Cabinet on Tuesday approved the establishment of the Namibia Industrial Development Agency (NIDA), which will incorporate the Namibia Development Corporation (NDC) and the Offshore Development Company (ODC).
NIDA has already been allocated initial capitalization of N$50 million in the 2015/2016 budget of the Ministry of Industrialisation, Trade and Small and Medium Enterprise Development.
After the submission for the establishment of NIDA by the Minister of Industrialisation, Trade and Small and Medium Enterprise Development, Immanuel Ngatjizeko, Cabinet authorized the ministry’s acquisition of the last private sector shareholding, held by businessman Peter Burmeister, of 1.1525 percent in ODC for a nominal amount of N$500 000.
This acquisition will facilitate the incorporation of ODC into NIDA.
Should Burmeister refuse to sell his shares, Minister of Information and Communication Technology, Tjekero Tweya, during a discussion on the subject, said: “We are in a democratic state, we will negotiate. He is a minority shareholder and there are business principles that should be upheld. There is no way the minority will dictate the majority and the market value will determine the price of his shares.”
While Cabinet has approved NIDA’s establishment, the Bill for its establishment has now been referred to the Cabinet Committee on Legislation (CCL) for further scrutiny before it is tabled in the National Assembly. Cabinet has also directed Minister Ngatjizeko to consult the minister of public enterprises and the attorney general before commencing with the transitional and interim arrangements toward NIDA’s full operationalisation.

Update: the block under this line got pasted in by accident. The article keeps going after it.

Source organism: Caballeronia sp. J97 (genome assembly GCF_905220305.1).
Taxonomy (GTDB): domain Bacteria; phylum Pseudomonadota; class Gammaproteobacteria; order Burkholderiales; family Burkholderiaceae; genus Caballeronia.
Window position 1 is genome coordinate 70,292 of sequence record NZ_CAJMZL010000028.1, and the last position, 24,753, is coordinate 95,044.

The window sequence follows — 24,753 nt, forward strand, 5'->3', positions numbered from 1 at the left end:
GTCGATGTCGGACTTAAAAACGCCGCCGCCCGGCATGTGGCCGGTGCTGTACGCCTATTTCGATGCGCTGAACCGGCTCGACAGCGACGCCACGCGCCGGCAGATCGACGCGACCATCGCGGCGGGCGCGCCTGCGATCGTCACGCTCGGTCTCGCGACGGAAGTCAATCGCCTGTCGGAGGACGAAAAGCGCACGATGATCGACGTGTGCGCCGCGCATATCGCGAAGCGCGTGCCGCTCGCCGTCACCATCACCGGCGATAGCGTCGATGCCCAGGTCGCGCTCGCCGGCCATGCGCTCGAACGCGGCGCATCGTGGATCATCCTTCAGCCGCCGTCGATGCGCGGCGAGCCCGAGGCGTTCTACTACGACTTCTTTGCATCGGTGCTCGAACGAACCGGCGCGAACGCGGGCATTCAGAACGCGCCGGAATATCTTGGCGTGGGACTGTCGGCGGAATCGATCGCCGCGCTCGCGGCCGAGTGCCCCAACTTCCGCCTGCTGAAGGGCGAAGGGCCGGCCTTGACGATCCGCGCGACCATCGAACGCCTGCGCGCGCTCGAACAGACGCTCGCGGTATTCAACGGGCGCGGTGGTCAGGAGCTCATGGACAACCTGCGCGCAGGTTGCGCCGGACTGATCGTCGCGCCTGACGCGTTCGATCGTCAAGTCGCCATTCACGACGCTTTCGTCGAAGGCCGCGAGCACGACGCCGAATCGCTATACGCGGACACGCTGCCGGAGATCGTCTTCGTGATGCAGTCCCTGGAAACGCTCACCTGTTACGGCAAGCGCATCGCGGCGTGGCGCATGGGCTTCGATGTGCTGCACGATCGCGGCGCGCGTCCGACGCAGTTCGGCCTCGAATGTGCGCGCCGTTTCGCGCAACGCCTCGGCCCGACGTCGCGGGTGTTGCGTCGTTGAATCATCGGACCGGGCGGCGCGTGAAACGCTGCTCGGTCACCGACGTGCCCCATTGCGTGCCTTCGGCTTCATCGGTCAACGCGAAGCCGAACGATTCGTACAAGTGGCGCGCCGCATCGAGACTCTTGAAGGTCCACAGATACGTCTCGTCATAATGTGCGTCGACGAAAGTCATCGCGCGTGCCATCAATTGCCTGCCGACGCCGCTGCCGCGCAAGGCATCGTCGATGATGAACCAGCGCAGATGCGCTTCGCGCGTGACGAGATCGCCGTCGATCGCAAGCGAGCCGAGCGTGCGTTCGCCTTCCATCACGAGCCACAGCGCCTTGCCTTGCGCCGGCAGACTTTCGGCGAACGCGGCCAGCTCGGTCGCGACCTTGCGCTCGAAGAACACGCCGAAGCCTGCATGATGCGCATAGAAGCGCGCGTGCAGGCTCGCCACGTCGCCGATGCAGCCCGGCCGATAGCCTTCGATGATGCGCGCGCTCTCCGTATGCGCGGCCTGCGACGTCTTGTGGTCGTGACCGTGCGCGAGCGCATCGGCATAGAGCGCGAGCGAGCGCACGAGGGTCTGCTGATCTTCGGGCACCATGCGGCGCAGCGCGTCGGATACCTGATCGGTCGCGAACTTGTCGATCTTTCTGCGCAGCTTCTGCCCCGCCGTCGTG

Tweya yesterday said part of the reason to merge the two entities is because of a duplication of functions and the cost implications of running both companies concurrently. “The ODC and NDC process started way back, there is duplication of functions and the cost is just too much,” he said.
Tweya said the idea to merge the two started way back when incumbent President Dr Hage Geingob served as Minister of Trade and Industry.
“He [Geingob] felt there is no need to maintain both and that they are too expensive to maintain. The logical thing is to merge them so that they deal with implementation of government projects in terms of infrastructure development and to start promoting industrialization.”
Both ODC and NDC are currently led by acting managing directors, therefore Tweya sees no problem when it comes to merging the two into NIDA and said the process was long overdue.
“Others have sold their shares. We deliberately did not want to confirm permanent appointments of MDs for the two entities…It is not about securing jobs but rather realignment of functions. Individuals [in ODC and NDC] have different areas of expertise and this expertise will still be required in the new entity. They will be absorbed within new entities or other entities in the system,” he said.